The numbers game at the defensive end position doesn't seem to be in his favor, but that's not going to stop him from trying to better his technique and potentially flash enough good things to be in the conversation when the final 53-man roster is eventually discussed.
Lewis started behind when he began camp on the physically unable to perform list. That lasted for nearly a week, but since he came off that list Aug. 1, he's been available and on the field.
"I think the biggest thing is he's been available," head coach Jim Schwartz said of his second-year defensive end. "When he came off the PUP he's been available now to practice and play. Last year at this time that wasn't always the case. He was in and out of the lineup and games. I think that it's a little bit different this year."
Lewis, who was drafted in the fourth round last year, played in eight games as a rookie but just one snap on defense.
He played 17 defensive snaps and got one special teams rep in last week's 26-17 victory over the Jets in the preseason opener and was able to make an impact. He recorded two tackles, a sack, a tackle for loss and recovered a fumble. It's the most production he's had in a game in a long time.
Granted, it was the preseason, but it's a good sign for him he's flashing when given the opportunity.
"It's a grind right now and I feel really good helping the team out," Lewis said of his game Friday.
He said he's focused this offseason on adding more moves to his repertoire and trying to become a more versatile pass rusher.
"I felt like last year I got down the middle of a lot of guys," Lewis said. "I'm working real hard to come up with more moves and give the tackle something where he knows I'm not just bull rushing every time. Mix it up a bit."
We'll see if it's enough to catch the coach's eye.
NOT JUST A SPECIAL TEAMS PERFORMER
When the Lions claimed linebacker
Greenwood will have a similarly big role on special teams in Detroit, but he's also proving he can play some linebacker, too. He's currently playing one of the outside spots with the second-team unit, making him one of the team's top six linebackers.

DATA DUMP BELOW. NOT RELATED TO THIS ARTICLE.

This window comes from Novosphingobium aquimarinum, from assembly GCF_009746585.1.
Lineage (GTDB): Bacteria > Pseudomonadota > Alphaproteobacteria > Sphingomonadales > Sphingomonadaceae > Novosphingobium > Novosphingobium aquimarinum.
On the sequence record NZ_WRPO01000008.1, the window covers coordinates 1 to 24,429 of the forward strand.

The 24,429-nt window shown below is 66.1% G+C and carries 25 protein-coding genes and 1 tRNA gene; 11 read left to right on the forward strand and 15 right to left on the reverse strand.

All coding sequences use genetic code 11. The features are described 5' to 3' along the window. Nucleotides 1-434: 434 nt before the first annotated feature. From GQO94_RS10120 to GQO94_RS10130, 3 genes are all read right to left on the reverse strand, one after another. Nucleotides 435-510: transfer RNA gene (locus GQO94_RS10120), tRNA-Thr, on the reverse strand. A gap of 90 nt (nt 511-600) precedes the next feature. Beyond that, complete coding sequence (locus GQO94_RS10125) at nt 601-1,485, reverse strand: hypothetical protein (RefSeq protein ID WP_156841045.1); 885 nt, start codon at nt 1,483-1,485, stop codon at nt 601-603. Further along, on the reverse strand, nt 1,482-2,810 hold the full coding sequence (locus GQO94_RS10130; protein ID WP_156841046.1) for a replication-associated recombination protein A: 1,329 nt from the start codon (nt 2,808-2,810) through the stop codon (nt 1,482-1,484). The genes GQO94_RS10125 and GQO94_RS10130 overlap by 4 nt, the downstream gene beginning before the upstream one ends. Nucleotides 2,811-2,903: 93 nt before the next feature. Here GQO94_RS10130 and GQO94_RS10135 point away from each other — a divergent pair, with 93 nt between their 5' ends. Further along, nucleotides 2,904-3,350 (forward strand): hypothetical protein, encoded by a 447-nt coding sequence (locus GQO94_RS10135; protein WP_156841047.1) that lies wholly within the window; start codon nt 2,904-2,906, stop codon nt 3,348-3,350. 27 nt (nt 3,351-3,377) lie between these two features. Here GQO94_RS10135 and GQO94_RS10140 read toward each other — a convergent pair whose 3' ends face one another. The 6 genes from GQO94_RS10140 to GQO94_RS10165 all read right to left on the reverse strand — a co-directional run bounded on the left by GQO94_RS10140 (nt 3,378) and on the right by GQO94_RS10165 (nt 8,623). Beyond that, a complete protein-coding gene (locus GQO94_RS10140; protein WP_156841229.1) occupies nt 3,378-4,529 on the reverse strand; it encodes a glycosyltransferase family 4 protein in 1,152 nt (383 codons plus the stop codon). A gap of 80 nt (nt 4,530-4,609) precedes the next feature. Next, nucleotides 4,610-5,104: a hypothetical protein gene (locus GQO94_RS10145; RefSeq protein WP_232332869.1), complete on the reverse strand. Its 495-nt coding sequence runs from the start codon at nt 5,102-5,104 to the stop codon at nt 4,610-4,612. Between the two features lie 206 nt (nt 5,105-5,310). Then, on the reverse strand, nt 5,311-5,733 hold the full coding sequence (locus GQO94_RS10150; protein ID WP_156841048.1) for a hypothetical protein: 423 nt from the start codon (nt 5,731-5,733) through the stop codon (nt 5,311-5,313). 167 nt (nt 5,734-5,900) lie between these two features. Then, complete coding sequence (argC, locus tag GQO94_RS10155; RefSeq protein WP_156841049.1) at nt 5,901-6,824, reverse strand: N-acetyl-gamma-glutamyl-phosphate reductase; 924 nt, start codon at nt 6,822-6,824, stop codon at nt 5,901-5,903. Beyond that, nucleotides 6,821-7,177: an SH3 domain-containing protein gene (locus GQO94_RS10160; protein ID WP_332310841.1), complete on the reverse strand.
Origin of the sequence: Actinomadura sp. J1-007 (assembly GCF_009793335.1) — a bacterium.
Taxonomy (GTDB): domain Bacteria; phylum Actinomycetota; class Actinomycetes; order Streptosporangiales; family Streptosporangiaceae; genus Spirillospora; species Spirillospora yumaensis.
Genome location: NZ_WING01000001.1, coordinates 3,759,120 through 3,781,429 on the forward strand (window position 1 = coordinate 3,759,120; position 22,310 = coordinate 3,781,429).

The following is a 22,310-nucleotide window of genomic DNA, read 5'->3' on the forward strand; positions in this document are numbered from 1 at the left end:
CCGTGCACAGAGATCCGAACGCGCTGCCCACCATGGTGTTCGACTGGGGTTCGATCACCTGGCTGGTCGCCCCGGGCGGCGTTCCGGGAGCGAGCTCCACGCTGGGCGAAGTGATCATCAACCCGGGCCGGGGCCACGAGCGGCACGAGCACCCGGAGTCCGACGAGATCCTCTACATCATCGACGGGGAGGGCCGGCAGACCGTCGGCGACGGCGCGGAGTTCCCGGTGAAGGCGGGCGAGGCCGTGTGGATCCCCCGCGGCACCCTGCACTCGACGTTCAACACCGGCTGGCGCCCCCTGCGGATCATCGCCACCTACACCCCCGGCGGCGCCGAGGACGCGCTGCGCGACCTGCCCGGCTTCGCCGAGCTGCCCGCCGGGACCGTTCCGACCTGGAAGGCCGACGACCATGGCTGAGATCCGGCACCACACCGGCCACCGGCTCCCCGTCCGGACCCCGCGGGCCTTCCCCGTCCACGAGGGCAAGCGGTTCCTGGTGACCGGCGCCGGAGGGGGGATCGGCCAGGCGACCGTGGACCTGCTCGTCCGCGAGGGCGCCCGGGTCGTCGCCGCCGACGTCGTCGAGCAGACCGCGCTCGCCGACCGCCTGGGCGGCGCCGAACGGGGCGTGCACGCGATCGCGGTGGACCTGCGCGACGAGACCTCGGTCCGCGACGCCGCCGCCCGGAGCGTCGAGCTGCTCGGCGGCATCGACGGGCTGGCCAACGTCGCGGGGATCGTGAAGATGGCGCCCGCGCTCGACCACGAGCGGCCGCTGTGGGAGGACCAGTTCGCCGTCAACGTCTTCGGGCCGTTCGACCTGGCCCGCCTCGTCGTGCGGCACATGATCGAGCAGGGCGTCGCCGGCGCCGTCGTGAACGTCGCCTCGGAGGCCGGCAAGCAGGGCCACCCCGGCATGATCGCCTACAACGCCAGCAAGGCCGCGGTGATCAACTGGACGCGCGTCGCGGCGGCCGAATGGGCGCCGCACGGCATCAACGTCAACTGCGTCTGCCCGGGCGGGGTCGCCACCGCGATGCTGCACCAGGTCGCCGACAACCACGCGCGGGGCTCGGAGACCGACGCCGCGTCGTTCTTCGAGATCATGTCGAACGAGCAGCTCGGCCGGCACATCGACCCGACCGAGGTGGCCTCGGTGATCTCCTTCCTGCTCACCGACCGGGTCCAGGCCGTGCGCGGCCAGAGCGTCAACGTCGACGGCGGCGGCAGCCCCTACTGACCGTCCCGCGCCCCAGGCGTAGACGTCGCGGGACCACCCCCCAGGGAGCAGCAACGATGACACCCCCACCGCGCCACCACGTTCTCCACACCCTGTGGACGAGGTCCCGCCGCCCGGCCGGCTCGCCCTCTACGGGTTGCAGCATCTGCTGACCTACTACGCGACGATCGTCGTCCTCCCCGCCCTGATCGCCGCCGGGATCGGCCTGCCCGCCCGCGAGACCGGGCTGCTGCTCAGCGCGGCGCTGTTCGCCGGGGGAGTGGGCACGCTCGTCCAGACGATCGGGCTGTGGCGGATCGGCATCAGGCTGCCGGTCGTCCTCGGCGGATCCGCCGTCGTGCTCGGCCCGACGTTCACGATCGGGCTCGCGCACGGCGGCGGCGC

"I feel like you can't just be a special teams guy," Greenwood said. "My friends and family will be like, 'Oh, are you going out for special teams again this year?' I'm like, no, you have to play defense too.
"They have to be able to trust you on defense because injuries happen. It's a long season, people get banged up, and sometimes your number is called and you have to be ready."
Greenwood said his mission so far in training camp has been to prove to coaches he can play defense and he's been doing that.
"I have to prove they can trust me," he said.
The Lions added three to their injured list Monday.
Schwartz didn't address any injury specifically, but said all of then were no more than day-to-day.
The Lions spent a period Monday working on the read-option offense that is becoming a growing trend in the NFL. Fourth-string quarterback
Schwartz and the Lions work every situation in training camp, so this isn't uncommon.
The Lions face quarterback Robert Griffin III and the Redskins, who feature the read-option prominently in their offense, in Week 3.
"It's something that's in the NFL, but it's been in the NFL and college football for an awfully long time," Schwartz said. "Anything that an offense is going to do over the course of the year is going to be important to work on."
HOUSTON HOPING FOR STABILITY
Chris Houston said he's played with "40-something" defensive backs in his three seasons since joining the Lions before the 2010 season.
Louis Delmas has that beat, though. According to Houston, Delmas has played with 54 defensive backs in his first four seasons with the team.
"I don't even remember half of the ones that was in here," Houston said.
Houston is confident that bringing in players like